Amid the pervasive cynicism of Washington, there is still the impulse to avoid as much political pain as possible and wait for the next election. But that attitude is what has brought us to this latest brink. Beyond the coming sequester deadline, we face the possibility of a government shutdown in March and another debilitating debt-ceiling debate in May.
“The best thing we could do would be to replace the blunt sequester with a comprehensive debt deal that focuses on entitlement and tax reform—we should start where Obama and Boehner left off, and build up,” says Maya MacGuineas, the president of the nonprofit, bipartisan Committee for a Responsible Federal Budget. “The worst would be to just waive it and come up with no savings at all. The mediocre solutions in between from offsetting the one year costs over 10 years, to delaying the sequester for another few months, all reflect politicians’ never-ending desire to run from the difficult policy choices we so desperately need to face. The sequester was developed to force action—they should act. Instead of lurching from one near crisis to the next, they should just get to work and deal with the nation’s fiscal challenges once and for all.”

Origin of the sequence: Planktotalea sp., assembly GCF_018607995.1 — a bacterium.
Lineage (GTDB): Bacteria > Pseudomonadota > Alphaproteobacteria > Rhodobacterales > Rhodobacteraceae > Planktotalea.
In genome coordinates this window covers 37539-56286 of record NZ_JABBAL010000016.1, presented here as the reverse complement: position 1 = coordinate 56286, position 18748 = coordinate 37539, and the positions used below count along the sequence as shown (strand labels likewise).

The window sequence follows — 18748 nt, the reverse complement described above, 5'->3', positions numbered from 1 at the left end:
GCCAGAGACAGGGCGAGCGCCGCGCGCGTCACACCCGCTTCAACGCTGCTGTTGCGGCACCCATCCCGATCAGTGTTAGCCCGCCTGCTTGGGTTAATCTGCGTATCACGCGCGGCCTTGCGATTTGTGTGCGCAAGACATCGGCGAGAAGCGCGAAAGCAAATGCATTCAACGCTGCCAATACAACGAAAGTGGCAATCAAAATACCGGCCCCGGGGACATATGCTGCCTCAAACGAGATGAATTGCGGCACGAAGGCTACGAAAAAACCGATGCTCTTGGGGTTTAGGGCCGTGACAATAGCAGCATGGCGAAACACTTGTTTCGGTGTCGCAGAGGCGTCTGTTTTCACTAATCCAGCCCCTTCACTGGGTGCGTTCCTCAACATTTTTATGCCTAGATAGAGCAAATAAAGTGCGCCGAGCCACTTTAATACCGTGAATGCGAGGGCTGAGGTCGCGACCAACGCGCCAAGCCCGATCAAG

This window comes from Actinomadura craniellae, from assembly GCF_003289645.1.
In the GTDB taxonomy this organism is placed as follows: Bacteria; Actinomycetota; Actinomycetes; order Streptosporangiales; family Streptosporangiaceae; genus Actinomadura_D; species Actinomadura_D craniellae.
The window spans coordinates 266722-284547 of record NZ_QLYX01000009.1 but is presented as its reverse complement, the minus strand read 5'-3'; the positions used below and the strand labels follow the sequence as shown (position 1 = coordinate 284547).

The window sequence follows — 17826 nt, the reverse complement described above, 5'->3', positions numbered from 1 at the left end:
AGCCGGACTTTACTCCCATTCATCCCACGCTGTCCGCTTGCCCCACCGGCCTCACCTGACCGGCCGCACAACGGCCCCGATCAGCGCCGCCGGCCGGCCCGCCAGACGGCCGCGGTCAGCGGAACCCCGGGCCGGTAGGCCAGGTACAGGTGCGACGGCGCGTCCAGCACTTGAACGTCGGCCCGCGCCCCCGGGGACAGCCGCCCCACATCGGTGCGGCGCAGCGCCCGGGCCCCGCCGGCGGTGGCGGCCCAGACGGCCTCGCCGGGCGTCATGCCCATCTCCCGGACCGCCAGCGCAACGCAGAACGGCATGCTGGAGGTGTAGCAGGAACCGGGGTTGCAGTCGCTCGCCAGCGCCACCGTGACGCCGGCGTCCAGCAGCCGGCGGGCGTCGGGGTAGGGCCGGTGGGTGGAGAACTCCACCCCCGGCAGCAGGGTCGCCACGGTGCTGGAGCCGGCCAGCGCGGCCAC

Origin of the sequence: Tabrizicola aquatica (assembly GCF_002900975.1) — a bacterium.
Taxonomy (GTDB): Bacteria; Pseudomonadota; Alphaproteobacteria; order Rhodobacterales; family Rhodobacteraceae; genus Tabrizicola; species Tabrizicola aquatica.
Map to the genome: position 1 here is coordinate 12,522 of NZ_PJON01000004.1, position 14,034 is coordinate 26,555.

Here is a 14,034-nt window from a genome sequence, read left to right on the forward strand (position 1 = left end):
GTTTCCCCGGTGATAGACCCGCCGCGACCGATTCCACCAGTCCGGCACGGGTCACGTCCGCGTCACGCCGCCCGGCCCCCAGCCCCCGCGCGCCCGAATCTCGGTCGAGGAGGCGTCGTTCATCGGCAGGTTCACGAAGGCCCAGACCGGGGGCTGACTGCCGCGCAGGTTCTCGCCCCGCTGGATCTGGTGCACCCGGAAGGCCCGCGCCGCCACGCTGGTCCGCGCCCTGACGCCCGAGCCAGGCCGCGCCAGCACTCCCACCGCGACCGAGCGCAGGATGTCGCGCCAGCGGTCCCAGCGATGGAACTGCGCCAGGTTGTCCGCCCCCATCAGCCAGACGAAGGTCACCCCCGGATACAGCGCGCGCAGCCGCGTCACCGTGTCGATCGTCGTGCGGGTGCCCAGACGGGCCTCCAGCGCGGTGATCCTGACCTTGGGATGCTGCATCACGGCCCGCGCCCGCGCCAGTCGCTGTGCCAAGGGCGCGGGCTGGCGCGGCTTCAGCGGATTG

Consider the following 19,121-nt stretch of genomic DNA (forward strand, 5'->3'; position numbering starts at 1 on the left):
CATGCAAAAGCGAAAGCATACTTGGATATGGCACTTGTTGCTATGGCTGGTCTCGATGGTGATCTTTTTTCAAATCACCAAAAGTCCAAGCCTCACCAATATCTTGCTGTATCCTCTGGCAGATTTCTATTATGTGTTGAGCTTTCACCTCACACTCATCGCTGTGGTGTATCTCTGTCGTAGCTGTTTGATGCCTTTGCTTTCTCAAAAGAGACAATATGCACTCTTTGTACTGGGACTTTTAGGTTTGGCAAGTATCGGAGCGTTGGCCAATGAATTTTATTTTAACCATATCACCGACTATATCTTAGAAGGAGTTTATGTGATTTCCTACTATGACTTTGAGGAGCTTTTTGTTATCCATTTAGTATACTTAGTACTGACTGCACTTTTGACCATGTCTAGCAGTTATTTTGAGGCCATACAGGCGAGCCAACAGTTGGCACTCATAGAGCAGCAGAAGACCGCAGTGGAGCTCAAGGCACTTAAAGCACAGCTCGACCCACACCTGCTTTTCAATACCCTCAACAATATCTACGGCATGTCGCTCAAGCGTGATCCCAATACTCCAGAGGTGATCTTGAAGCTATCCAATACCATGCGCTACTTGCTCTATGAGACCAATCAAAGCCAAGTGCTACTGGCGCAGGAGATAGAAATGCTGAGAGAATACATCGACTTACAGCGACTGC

One week isn’t enough time to solve all these problems, but we can’t afford to wait much longer for a comprehensive plan. Pick and choose from the items of this policy buffet—but Congress better come back from their latest break tan, rested, and ready to work across the aisle. Because right now Washington gridlock is the greatest threat to the still-fragile American recovery.